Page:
I am still recovering from vacation, a bit of a cold, allergies, and car-shopping from last week. Next week will bring a flurry of posts from me on a variety of things, but today, I wanted to brag about my tenth-grade daughter.
For school, she had a required reading of Animal Farm. This was easy-peasy for my girl, not only because it’s a pretty short book, but because I read it to her when she was about 9 or 10, and she’s read it more than a dozen times since then. We discussed the issues brought up in her written test (short paragraph and essay answers), and I let her go. With the exception of perhaps one question, she had no additional input from me; that input I gave was “You didn’t actually answer the question there. Add some information that explains the first part of your answer,” which is exactly the kind of thing you want to tell a student who is turning in a major test. (In case you’re not familiar with homeschooling, this is something allowable when getting ready to turn in a test to the graders with Seton.)
Her answers were so good, I really wanted to share them – or at least some of them – here.
On a question regarding Old Major and why he’s important to the story:
Old Major, a character who represents Karl Marx, is important in the book Animal Farm because he first imagined and developed the idea of the Rebellion, and because he was a source of great inspiration for the animals. Without Old Major’s dream in the first chapter, the animals never would have thought of rebelling against Jones, or of running the farm themselves. He was also the influence for the pigs’ ideas for the farm, and they drew upon the idolization of Old Major by the animals to convince the animals that everything they did was in honor of Old Major and his Rebellion.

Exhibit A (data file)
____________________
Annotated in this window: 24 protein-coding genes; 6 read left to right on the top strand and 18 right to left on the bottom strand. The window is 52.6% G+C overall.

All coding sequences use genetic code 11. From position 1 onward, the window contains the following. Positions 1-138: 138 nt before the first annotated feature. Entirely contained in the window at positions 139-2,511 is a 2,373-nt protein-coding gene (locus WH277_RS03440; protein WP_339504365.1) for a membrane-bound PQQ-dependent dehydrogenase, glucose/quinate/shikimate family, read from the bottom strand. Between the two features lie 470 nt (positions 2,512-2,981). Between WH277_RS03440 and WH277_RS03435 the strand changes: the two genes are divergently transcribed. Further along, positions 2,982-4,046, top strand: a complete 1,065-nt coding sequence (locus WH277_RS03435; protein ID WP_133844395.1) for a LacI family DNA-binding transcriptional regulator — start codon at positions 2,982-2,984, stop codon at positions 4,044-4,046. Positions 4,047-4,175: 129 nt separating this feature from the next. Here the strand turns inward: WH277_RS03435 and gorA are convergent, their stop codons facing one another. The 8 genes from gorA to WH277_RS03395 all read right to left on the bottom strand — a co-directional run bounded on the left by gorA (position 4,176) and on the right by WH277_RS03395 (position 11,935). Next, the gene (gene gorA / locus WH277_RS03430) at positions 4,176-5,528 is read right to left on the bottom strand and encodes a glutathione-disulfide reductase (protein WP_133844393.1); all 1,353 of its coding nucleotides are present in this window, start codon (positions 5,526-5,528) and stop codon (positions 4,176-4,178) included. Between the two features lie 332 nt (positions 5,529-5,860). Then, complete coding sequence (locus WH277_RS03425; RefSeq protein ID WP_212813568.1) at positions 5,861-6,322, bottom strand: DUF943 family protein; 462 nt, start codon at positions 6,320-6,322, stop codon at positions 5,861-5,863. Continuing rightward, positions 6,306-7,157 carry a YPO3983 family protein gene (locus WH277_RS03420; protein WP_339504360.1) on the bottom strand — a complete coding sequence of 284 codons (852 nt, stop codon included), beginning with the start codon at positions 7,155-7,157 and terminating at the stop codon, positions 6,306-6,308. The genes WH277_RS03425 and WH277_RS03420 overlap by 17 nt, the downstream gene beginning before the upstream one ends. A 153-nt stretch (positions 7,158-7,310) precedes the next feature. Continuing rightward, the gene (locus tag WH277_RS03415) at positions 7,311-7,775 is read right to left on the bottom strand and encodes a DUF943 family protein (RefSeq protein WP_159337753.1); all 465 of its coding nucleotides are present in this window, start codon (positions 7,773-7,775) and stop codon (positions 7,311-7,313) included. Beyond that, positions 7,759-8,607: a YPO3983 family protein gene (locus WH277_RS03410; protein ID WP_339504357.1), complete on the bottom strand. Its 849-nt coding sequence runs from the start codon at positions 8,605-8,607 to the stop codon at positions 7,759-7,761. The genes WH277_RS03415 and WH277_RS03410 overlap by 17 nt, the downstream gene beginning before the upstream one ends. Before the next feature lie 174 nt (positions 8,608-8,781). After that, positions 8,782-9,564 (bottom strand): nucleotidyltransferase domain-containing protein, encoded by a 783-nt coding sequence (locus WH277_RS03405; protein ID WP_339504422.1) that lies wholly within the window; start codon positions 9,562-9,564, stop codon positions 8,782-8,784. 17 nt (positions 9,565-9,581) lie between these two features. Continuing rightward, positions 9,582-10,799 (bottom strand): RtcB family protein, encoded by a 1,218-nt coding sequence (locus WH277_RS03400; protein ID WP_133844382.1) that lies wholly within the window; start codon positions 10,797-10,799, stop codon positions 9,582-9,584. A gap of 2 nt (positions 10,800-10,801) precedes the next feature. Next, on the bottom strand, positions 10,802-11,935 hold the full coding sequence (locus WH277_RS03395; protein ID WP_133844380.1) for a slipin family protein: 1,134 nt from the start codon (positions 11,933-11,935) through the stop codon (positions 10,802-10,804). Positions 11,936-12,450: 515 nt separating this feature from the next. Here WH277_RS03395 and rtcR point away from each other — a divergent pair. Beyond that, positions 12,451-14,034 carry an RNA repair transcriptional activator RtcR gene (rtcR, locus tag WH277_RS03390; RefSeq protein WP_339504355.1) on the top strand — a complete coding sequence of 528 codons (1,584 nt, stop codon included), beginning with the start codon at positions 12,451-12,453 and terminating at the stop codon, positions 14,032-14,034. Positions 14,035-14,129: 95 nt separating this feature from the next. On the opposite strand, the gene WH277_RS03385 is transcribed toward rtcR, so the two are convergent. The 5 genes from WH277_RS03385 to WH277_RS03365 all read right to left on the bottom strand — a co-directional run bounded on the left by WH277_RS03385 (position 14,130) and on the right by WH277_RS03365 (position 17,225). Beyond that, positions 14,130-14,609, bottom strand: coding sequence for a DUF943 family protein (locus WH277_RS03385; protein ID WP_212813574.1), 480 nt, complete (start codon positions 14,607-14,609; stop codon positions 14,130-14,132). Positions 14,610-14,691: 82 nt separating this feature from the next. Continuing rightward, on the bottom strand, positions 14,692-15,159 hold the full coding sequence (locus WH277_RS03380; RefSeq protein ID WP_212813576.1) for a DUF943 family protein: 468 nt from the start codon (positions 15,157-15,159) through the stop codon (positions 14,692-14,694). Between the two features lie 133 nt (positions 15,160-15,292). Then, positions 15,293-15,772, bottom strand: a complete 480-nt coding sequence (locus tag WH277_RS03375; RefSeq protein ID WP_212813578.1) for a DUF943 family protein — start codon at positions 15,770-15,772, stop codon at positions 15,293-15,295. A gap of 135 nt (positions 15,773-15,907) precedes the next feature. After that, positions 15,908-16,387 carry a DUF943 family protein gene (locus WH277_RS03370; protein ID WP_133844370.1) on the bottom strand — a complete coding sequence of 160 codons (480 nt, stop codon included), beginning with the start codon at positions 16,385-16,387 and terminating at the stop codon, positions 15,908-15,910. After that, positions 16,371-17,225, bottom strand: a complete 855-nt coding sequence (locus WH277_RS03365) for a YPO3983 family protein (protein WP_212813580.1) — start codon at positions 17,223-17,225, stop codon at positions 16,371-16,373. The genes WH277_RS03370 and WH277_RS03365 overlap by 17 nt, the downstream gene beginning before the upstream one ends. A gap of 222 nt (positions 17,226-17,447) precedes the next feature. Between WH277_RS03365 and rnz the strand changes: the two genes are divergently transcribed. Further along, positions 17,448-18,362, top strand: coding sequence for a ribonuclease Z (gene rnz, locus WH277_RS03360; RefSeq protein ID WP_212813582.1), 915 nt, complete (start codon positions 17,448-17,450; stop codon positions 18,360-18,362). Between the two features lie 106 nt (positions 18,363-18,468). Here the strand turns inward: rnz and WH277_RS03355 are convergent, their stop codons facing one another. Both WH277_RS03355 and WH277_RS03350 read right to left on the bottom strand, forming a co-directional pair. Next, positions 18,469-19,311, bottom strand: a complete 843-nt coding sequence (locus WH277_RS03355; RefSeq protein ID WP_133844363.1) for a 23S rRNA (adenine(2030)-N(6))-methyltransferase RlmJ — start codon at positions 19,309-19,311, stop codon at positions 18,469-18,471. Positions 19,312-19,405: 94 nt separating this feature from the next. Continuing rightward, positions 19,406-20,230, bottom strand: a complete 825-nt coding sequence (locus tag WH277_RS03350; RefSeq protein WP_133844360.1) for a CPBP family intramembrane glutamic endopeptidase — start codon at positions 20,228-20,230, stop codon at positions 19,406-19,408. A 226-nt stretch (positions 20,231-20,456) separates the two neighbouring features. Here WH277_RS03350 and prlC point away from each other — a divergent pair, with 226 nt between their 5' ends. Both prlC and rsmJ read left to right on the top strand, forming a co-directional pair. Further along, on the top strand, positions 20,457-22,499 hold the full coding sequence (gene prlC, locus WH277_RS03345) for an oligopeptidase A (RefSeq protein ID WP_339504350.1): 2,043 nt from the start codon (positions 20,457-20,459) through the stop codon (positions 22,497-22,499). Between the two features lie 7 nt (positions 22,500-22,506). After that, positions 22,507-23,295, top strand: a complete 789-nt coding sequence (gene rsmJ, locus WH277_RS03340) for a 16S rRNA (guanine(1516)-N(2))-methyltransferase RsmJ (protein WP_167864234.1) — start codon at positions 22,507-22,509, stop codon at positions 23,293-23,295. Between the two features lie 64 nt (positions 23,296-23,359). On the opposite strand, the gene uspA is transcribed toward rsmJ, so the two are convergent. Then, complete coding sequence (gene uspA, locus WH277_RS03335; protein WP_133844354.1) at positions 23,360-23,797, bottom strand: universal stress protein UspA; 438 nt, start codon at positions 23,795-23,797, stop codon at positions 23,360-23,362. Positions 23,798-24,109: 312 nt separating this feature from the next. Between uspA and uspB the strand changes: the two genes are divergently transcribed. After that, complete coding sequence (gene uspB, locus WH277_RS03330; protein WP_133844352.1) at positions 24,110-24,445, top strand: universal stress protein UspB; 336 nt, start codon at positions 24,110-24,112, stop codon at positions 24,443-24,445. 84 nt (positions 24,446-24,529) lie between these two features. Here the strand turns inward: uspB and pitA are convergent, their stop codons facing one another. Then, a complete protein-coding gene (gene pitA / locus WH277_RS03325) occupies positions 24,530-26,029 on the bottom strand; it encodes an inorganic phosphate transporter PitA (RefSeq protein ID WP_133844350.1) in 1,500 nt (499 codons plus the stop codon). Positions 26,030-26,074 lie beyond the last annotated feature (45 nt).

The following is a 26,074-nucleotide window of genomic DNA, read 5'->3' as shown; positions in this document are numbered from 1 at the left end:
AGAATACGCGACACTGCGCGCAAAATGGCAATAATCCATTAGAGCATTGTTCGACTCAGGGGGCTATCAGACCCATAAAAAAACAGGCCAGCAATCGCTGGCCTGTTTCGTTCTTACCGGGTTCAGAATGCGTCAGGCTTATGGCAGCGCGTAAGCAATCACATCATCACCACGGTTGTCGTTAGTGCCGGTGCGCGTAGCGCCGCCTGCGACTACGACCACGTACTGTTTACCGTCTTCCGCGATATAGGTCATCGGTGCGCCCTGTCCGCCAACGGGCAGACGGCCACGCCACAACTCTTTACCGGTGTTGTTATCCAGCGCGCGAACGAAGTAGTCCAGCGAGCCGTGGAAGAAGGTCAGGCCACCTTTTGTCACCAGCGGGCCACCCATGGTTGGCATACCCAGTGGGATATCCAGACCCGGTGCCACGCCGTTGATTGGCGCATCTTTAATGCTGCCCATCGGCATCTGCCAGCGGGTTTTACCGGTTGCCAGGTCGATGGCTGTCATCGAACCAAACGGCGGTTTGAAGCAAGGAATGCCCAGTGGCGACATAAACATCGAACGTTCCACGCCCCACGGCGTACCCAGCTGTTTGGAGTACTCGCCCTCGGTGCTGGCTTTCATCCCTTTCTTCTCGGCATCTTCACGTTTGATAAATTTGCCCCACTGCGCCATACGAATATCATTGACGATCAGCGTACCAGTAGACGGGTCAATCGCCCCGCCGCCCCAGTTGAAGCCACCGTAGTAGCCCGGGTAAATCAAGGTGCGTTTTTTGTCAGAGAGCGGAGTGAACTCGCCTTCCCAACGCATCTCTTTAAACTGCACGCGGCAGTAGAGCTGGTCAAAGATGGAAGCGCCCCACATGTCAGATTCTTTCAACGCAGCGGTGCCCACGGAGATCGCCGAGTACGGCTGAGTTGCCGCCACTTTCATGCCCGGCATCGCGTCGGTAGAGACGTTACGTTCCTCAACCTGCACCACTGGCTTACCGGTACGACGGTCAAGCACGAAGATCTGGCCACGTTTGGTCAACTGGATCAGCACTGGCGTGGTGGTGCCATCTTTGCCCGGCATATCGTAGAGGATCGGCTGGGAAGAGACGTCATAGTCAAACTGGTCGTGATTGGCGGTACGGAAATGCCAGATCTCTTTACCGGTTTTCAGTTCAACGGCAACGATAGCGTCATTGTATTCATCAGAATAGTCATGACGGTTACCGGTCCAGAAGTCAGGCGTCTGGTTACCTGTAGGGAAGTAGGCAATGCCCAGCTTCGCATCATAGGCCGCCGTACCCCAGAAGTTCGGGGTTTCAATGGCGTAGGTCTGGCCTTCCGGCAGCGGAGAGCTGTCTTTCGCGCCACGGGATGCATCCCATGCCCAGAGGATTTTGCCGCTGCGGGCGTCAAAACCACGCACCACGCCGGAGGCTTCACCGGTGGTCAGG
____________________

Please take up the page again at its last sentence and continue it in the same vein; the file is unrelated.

On whether the animals or humans won the struggle:
The humans win the struggle, despite the animals’ physical victory, because the pigs turn out to be just as bad, if not worse than, the humans. This shows that, even though the animals believed they were free since mans’ rule had been abolished, they were enslaved by the pigs. For example, when Napoleon began enforcing work on Sunday afternoons, the animals didn’t seem to remember being promised a work-free Sunday. Then, Napoleon started using the dogs as his Secret Police, brutally punishing any animal supposedly caught doing wrong, which strengthened the animals’ fear of disagreeing with any of their leader’s decisions. Finally, when all the pigs began carrying whips, the animals realized that they were no longer equal, but that the pigs had enslaved the rest of the animals.
I loved that she realized that the animals (in general) did not win the battle for Animal Farm. In the end, the only human who didn’t have the same basic relationship with the farm was Jones himself, who lost possession of it. All the surrounding farms eventually had normal relationships; the only thing that changed was ownership of the farm – the pigs were in charge, and they were just like Jones.